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The Interpolated Spread or I-spread or ISPRD of a bond is the difference between its yield to maturity and the linearly interpolated yield for the same maturity on an appropriate reference yield curve. The reference curve may refer to government debt securities or interest rate swaps or other benchmark instruments, and should always be explicitly specified.[1] If the bond is expected to repay some principal before its final maturity, then the interpolation may be based on the weighted-average life, rather than the maturity.[2]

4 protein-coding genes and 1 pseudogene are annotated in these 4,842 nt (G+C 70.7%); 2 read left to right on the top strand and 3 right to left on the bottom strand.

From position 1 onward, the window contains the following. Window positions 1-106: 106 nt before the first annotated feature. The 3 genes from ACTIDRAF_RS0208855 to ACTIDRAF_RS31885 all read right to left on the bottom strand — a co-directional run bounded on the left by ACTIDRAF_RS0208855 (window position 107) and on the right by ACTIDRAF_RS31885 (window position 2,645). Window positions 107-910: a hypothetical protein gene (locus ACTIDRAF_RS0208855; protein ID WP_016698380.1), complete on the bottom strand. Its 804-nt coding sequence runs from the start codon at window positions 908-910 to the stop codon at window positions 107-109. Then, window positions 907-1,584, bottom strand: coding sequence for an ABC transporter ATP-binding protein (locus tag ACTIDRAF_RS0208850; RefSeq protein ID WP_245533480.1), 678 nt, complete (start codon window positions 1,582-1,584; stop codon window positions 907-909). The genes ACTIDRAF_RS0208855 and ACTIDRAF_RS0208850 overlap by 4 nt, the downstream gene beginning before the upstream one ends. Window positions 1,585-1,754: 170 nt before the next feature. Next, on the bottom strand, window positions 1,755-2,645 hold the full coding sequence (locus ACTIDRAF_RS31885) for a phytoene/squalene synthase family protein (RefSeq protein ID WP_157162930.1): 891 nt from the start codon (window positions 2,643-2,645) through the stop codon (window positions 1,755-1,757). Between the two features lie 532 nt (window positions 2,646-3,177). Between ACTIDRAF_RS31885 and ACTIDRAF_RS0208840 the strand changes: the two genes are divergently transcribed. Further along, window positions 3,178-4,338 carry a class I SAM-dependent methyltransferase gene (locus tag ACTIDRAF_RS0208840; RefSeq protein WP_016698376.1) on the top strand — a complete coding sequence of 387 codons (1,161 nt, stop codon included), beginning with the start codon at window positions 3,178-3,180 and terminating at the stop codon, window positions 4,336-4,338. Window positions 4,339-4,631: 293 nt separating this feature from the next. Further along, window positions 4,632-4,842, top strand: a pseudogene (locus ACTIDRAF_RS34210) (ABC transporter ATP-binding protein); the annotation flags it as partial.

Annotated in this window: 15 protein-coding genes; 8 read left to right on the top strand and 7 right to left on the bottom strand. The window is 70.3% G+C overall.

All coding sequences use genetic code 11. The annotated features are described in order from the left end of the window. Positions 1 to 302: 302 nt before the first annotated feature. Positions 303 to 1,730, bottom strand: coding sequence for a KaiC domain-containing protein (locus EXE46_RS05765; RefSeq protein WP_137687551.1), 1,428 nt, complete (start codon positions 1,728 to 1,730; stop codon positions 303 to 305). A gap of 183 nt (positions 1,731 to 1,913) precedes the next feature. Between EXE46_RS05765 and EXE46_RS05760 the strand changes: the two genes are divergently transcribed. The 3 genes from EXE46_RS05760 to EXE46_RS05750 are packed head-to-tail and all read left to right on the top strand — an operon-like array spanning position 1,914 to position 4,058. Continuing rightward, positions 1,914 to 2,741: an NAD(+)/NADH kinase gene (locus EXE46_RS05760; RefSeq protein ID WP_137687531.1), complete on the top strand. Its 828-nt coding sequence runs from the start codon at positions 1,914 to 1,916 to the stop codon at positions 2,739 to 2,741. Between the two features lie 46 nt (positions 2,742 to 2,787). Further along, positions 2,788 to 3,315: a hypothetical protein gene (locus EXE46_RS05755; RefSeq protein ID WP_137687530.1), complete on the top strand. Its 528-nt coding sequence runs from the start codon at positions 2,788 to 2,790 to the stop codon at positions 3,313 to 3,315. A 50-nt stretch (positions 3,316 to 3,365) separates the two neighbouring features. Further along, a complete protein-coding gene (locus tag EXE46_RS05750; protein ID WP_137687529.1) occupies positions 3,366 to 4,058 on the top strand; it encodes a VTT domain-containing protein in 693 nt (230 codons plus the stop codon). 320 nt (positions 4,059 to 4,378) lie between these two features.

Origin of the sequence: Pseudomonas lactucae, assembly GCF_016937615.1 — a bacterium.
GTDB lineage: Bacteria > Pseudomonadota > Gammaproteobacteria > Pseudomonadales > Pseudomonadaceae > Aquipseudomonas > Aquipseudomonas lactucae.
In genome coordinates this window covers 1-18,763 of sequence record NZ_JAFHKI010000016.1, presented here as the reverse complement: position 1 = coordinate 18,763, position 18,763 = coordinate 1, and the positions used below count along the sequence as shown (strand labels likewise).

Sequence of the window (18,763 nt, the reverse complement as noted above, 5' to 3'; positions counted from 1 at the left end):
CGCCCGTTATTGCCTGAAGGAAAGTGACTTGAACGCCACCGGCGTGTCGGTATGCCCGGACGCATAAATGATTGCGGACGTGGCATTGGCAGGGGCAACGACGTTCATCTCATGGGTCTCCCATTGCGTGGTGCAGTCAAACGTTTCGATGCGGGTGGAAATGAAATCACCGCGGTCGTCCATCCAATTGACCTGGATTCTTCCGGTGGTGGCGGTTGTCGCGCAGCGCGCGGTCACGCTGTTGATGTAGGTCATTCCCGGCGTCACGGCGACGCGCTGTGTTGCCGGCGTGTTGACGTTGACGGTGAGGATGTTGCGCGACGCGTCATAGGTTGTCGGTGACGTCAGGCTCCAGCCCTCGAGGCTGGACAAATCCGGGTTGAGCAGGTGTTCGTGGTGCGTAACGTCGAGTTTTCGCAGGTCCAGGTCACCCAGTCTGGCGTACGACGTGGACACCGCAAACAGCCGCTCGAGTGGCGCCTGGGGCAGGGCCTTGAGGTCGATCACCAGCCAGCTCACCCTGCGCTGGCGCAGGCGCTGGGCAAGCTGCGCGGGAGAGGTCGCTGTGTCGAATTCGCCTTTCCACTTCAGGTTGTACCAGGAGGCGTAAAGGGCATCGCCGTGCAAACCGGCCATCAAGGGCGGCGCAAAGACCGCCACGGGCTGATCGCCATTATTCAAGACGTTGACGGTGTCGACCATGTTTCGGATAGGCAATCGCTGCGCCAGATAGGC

The I-spread is often a rough indication of the risk premium for an investment product.[3]

See also[edit]


  1. ^ O'Kane, Dominic; Sen, Saurav (March 2004). "Credit Spreads Explained" (PDF). Lehman Brothers. pp. 4–6. Archived from the original (PDF) on July 5, 2010. 
  2. ^ Ho, Thomas S.Y.; Lee, Sang Bin (2004). "Valuation of a Bond". The Oxford Guide to Financial Modeling. Oxford University Press. p. 265. ISBN 978-0-19972770-4. 
  3. ^ Michael Simkovic, Benjamin Kaminetzky (2011), "Leveraged Buyout Bankruptcies, the Problem of Hindsight Bias, and the Credit Default Swap Solution", Columbia Business Law Review, Vol. 2011, No. 1, p. 118.